After a recent Romney rally, a woman in the crowd said this to a radio news reporter: “I will not help those people.” She was referring to “welfare” recipients, who, according to Mr. Romney, would no longer be required to work or to look for work to qualify for these public benefits. She uttered the words “those people” with the absolute certainty that she or anyone she cares about would never be one of them. As a social scientist who studies issues directly related to race, I know that in the context of implicit racial bias, she is most likely referring to African Americans, the “racialized other” in her mind, and this is precisely what Mr. Romney and his tea party cohorts want her to do.
Every reputable fact checker, including the New York Times, has said that Romney’s campaign ad about the President’s welfare reform is either grossly distorted or an out-and-out lie. And yet, just yesterday, this ad was aired four times within sixty minutes on one of my local television stations. Romney and his people are keenly aware of the racialized mythology about who gets welfare and why (most welfare recipients are not Black). Heightened reaction to this myth channels cognition away from more fundamental issues like who will pay for tax breaks for the wealthy or who rode shotgun over the bankers who are responsible for the subprime lending crisis or who is sending American jobs overseas to increase profit, shareholder dividends and executive bonuses.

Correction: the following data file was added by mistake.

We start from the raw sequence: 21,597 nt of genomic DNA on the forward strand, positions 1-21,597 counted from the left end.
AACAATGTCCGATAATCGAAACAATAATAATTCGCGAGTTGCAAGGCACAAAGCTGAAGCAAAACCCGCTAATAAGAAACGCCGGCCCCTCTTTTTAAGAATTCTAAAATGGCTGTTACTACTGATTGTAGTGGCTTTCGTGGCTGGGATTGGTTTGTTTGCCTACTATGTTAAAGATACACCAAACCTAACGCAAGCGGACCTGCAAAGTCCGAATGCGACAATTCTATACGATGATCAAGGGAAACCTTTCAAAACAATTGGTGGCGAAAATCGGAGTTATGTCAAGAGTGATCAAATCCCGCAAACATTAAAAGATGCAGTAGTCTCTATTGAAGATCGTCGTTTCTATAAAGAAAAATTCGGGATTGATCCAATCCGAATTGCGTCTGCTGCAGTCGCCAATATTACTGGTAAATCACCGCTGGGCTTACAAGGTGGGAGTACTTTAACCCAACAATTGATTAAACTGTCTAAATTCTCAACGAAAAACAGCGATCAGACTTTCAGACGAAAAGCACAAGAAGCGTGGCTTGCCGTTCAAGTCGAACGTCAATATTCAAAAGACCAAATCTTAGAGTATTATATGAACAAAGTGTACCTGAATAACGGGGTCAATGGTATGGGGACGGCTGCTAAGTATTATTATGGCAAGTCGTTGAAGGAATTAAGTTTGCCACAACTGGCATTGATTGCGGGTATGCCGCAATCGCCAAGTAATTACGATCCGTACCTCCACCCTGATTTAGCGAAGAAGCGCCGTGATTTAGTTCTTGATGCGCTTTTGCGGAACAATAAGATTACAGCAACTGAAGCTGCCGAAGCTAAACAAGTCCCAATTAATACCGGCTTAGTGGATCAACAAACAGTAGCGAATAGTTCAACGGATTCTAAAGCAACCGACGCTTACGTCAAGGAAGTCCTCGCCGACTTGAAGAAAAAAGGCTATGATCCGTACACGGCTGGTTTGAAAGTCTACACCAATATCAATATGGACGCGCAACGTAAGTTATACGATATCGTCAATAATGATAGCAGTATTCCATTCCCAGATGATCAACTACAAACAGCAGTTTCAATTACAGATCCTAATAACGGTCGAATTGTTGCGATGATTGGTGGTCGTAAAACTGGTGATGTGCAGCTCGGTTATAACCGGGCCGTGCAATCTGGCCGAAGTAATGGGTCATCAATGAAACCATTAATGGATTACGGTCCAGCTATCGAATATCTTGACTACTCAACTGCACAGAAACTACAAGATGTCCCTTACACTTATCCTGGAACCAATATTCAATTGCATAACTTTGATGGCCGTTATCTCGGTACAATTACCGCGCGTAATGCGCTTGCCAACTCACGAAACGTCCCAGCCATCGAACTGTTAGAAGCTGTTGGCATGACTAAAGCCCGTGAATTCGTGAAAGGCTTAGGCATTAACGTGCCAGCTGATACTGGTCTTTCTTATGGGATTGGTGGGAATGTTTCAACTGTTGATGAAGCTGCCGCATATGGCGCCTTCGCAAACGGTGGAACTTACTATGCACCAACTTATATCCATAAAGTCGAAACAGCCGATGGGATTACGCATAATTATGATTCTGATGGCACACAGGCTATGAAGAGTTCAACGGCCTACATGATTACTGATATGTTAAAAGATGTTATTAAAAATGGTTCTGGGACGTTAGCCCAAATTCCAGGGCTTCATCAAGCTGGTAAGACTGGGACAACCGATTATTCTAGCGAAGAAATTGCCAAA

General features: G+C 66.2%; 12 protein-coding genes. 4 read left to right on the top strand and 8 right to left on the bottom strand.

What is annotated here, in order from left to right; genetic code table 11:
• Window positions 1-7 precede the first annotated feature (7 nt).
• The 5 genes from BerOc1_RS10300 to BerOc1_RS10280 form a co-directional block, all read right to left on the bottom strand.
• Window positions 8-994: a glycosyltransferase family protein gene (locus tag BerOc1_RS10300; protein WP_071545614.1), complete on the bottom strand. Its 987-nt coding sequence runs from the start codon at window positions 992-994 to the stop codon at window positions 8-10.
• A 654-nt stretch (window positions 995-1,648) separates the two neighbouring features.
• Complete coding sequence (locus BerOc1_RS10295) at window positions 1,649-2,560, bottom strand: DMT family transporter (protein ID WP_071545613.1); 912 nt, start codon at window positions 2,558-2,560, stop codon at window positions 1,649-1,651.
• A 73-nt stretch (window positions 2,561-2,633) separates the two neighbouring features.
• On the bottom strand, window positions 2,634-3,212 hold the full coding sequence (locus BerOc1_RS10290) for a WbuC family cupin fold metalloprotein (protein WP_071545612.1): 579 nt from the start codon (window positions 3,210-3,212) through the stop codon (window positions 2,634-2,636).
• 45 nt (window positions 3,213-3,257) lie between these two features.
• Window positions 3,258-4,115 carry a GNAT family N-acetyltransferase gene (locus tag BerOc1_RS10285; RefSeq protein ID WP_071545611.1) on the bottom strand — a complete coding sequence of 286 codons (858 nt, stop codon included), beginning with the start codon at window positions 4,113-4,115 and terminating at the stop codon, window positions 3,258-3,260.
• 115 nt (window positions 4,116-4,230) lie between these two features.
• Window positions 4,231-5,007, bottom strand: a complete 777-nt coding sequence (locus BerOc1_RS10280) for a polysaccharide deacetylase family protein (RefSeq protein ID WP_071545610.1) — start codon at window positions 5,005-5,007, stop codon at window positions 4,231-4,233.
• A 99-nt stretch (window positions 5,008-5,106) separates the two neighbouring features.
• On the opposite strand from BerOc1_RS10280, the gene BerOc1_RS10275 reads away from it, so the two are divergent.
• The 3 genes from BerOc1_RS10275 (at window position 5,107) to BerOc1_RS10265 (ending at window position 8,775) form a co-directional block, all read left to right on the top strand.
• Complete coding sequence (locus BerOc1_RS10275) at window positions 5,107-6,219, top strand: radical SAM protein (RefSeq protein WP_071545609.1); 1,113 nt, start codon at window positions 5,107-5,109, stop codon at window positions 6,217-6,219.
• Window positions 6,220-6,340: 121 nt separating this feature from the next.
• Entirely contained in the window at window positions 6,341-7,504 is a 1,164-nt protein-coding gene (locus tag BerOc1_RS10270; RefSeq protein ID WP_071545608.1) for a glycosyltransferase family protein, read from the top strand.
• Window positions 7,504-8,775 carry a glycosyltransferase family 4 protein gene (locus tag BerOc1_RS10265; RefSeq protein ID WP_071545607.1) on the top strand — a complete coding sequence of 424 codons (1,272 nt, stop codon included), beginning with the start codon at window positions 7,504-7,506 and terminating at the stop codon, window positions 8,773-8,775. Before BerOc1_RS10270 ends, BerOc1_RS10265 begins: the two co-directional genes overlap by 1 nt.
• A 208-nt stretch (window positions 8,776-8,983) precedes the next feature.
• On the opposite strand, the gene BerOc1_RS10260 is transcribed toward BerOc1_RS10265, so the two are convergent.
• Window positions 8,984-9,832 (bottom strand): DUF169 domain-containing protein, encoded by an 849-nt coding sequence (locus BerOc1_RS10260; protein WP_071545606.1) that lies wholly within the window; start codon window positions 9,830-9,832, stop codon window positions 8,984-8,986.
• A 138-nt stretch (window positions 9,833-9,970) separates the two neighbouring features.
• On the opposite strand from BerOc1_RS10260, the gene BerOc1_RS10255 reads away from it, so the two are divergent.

Did Romney play the race card? Yes he did, and he is likely to do it again and again as the election approaches."